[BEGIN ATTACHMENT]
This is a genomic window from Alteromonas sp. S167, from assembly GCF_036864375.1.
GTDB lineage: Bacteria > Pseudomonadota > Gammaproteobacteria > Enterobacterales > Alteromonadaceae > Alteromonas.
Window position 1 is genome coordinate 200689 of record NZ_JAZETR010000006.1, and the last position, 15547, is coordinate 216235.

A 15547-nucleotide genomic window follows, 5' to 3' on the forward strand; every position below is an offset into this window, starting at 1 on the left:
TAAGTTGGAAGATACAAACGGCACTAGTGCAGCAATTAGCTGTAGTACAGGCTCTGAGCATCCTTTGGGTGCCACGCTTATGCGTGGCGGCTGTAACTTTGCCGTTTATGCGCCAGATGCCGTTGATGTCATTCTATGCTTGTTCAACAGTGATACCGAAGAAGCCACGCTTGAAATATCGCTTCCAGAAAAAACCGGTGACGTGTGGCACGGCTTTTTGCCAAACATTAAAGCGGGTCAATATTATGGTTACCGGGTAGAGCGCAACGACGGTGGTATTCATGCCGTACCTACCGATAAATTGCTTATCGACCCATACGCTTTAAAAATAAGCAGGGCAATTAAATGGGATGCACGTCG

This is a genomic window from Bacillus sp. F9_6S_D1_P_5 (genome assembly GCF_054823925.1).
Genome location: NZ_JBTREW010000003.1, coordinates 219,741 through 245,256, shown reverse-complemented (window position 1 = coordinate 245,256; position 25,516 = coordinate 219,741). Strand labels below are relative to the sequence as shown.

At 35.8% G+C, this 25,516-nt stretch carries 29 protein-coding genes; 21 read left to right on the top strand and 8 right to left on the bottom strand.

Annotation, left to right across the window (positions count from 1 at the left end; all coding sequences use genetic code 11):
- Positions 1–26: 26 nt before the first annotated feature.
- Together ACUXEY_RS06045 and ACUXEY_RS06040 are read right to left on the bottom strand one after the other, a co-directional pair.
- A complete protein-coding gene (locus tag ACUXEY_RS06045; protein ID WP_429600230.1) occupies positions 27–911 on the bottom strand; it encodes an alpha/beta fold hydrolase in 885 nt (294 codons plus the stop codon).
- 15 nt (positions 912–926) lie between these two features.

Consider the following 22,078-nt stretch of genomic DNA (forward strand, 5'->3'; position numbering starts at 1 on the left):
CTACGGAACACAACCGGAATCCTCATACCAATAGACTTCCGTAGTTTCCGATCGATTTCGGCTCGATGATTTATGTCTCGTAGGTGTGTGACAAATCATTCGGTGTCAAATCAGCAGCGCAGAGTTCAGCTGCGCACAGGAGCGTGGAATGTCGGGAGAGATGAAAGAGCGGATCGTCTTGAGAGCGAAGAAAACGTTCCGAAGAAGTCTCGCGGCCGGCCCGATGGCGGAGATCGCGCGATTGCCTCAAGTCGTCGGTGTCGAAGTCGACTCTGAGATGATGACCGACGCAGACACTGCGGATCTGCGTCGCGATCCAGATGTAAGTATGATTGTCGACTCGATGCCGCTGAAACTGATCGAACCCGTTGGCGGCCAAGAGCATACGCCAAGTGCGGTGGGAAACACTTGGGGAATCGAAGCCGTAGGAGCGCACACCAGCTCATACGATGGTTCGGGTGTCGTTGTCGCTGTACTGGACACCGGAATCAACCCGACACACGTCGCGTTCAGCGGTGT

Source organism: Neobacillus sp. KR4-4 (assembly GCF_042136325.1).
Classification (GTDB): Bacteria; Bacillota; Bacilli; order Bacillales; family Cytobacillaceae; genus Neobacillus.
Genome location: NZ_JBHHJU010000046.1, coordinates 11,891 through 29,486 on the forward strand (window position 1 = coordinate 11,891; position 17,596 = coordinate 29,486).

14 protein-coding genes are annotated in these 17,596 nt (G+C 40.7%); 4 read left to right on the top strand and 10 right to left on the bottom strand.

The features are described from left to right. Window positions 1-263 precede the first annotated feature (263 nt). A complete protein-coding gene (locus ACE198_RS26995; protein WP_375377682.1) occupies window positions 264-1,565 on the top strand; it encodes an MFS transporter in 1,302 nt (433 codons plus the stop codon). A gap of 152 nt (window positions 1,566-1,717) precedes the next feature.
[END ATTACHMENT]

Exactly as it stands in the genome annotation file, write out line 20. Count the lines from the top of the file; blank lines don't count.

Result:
The features are described from left to right. Window positions 1-263 precede the first annotated feature (263 nt). A complete protein-coding gene (locus ACE198_RS26995; protein WP_375377682.1) occupies window positions 264-1,565 on the top strand; it encodes an MFS transporter in 1,302 nt (433 codons plus the stop codon). A gap of 152 nt (window positions 1,566-1,717) precedes the next feature.